Most of these models are based on the Boussinesq assumption that turbulent stresses act as an additional dissipation term, which is isotropic. Essentialy, instead of having transport equations for the Reynolds stresses, which would result in at least 6 new equations, the usual models focus on creating empirical transport equations for scalars such as turbulence dissipation rate and kinetic energy. A few are actually algebraic, that means they don't rely on PDEs for the modelling. What happens then is that models with more terms are, in general, more capable of capturing complex behaviour such as secondary flows, reattachment of shear layers and boundary layer separation. For example, the standard ke model stands for 2 transport equations: TKE (k) and turbulent energy dissipation (e). It's rather good enough for capturing free shear flows, but it's really poor near solid boundaries, and, for curved geometries, it has poor separation prediction. The SST model combines the simpler ke with the ko model through blending functions, the later model being better at dealing with near wall behaviour. The SpallartAlmaras model is a rather simplistic one equation model that focus on modelling airfoils at normal flight conditions. If stall is to be modelled, the SST model would be a better option. In 3D cases, or cases with very strong swirling, the Boussinesq assumption fails, so the previous models are generally not recommended. In this cases, Reynolds Stress models such as the OmegaRSM are more adequate at capturing the inherent turbulence anisotropy. They are still RANS models tough, so they are quite limited. In practice, RSMs are VERY stiff, so much so that the SST model is the standard recommendation, unless you're studying cyclones or excessive vortex streching. Finally, there's always the option of the scaleresolving models: those are based on length scale filtering, that allows large eddies to be resolved and small ones to be modeled. LES, DES and SAS models are focused on resolving flow structures accurately, so of course they are pretty ressourceintensive. They are inherently transient (although you CAN use SAS in a steady sim, I don't recommend it) and 3D (even though you can enable them in 2D, don't put too much trust in the answers in a quantitative sense), and results become very sensitive to small details, such as mesh structuredness, geometry representation and timestep size. For filtered models, the ONLY spatial discretisation that can be trusted is the Central Difference, as it introduces no extra dissipation. That means looking out for the Courant and Peclet numbers, in order to avoid spurious oscillations in the results. LES is for sure the most intensive model available, so I recommned reserving it for when you've got time to spare, a REALLY powerful computer and a case worth it (don't use it for first design evaluations for example, save it for the last one). DES and SAS are less demanding, as they actually blend LES and URANS approaches, with LES being triggered by the mesh size and turbulence parameters. So, make sure to mesh adequatedly the downstream region, in particular in the free stream shear layers. To close these remarks, RANS and URANS models usually wall function options to better model boundary layers when the y+ value exceeds a certain criterion, and possess different sensitivity to this important parameter. In general, try to get smaller y+ possible/feasible when using more complex models, and definitely avoid Y+ > 300 for ANY case, if wall effects and results are important (Cd and wall heat transfer, for example). For filtered approaches, there is NO wall function, so you'll need this value to be at MOST 1; as well, you'll need at least 15 nodes inside the boundary layer regions to get a decent description, in particular of the viscous sublayer (this is why LES is so demanding for wallbounded flows, even at low Re). Keep in mind that, for LES, it is a good idea to make more than one run with small differences between each, in general small variations to inlet conditions, so you can do some ensemble averaging and prove that your case is ergodic (statistically static for a certain time step). I hope that helps... as everyone said, the subject is quite exhaustive, so if you really are into CFD, get those references mentioned and study, study, and study untill your brain burns out! Some references: Fluent Theory Guide Turbulence Modelling for CFD (D. Wilcox) Multiscale and Multiresolution approaches in Turbulence (P. Sagaut) Basically, any book by P. Sagaut is great for LES references Those are focus on modelling methods and techniques, but I'd suggest you to read a bit about turbulence itself, so the books by Yaglom and Monin are pretty much obligatory, as well as anything by Hunt and Vassilicos. Hinze and Kolmogorov are also mandatory, and P. Davies has an excellent introductory book in turbulence theory. Finally, books on chaos theory and dynamic systems evolution provide a nice and modern view on why turbulence is so complex. Have fun reading and testing!!!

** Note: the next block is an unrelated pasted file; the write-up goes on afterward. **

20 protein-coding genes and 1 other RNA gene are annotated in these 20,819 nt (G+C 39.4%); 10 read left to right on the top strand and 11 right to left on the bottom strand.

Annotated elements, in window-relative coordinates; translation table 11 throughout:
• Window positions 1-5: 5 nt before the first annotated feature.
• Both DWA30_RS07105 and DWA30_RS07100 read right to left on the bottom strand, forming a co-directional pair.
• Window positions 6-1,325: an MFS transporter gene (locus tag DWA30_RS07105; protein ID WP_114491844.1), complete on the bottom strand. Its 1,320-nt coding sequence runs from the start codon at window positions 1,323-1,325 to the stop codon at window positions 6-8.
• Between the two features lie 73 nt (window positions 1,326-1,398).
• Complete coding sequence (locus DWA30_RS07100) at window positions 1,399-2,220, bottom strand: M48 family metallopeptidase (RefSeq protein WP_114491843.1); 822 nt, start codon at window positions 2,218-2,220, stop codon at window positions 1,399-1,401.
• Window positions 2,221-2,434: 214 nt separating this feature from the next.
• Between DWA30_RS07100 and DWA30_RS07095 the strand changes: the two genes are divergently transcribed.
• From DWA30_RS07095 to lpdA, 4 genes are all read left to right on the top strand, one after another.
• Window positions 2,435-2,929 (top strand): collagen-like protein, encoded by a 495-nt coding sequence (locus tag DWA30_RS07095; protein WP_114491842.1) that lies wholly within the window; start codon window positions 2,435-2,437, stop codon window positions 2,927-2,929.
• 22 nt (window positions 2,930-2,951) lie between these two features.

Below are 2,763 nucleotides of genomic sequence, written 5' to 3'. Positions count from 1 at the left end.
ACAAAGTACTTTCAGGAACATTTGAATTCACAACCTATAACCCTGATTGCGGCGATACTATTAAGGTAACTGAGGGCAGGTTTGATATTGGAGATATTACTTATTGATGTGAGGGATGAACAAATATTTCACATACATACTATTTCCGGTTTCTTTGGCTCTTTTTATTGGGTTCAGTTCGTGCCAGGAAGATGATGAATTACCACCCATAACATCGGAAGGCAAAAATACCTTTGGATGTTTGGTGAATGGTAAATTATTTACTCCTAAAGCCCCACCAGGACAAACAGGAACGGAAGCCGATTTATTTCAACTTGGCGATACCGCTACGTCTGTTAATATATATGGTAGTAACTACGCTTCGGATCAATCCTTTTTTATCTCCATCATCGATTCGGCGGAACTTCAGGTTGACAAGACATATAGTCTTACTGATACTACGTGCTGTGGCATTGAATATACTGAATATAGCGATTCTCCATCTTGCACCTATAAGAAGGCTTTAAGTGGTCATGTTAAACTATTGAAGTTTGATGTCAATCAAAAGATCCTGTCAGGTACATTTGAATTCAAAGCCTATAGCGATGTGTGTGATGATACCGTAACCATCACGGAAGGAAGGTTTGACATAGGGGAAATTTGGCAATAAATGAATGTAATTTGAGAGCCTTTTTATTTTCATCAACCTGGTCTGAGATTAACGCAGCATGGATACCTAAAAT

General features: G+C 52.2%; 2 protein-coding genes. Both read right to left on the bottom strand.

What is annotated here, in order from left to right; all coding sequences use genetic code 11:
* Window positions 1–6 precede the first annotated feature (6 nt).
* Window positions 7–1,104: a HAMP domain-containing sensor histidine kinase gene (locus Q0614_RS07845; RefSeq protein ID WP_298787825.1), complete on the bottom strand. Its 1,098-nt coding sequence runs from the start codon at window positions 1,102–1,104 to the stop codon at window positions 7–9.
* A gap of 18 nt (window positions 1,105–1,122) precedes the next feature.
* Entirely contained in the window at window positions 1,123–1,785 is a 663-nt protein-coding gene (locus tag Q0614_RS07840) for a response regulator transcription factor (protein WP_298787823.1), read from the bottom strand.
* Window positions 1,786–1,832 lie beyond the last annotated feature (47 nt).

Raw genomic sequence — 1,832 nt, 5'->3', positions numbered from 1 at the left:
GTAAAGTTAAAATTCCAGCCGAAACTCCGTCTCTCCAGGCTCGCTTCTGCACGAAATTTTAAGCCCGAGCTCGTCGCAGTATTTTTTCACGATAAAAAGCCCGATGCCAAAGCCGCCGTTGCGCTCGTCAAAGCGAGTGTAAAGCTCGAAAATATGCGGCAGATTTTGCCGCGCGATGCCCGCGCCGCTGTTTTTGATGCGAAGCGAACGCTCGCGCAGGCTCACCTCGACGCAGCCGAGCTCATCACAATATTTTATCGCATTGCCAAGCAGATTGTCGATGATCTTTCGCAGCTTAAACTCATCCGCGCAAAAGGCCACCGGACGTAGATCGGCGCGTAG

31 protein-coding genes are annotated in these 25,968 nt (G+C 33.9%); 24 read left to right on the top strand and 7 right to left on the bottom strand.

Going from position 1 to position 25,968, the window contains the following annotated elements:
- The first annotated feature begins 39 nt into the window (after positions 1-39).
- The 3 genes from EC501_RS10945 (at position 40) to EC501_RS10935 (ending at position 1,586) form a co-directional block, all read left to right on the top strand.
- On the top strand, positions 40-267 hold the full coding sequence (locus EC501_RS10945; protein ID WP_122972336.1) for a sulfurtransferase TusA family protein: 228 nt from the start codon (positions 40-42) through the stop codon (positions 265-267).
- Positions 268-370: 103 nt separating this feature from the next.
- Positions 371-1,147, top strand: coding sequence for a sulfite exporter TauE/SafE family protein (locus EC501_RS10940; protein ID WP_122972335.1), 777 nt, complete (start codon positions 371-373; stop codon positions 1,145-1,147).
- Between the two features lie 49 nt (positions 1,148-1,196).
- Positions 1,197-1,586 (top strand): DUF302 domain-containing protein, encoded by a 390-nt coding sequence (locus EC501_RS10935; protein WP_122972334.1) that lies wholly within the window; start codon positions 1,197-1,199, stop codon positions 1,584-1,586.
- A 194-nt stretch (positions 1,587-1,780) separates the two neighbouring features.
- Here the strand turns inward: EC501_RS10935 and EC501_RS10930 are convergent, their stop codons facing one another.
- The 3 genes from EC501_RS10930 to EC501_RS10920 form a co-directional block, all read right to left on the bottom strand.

July 1, 2018, 03:41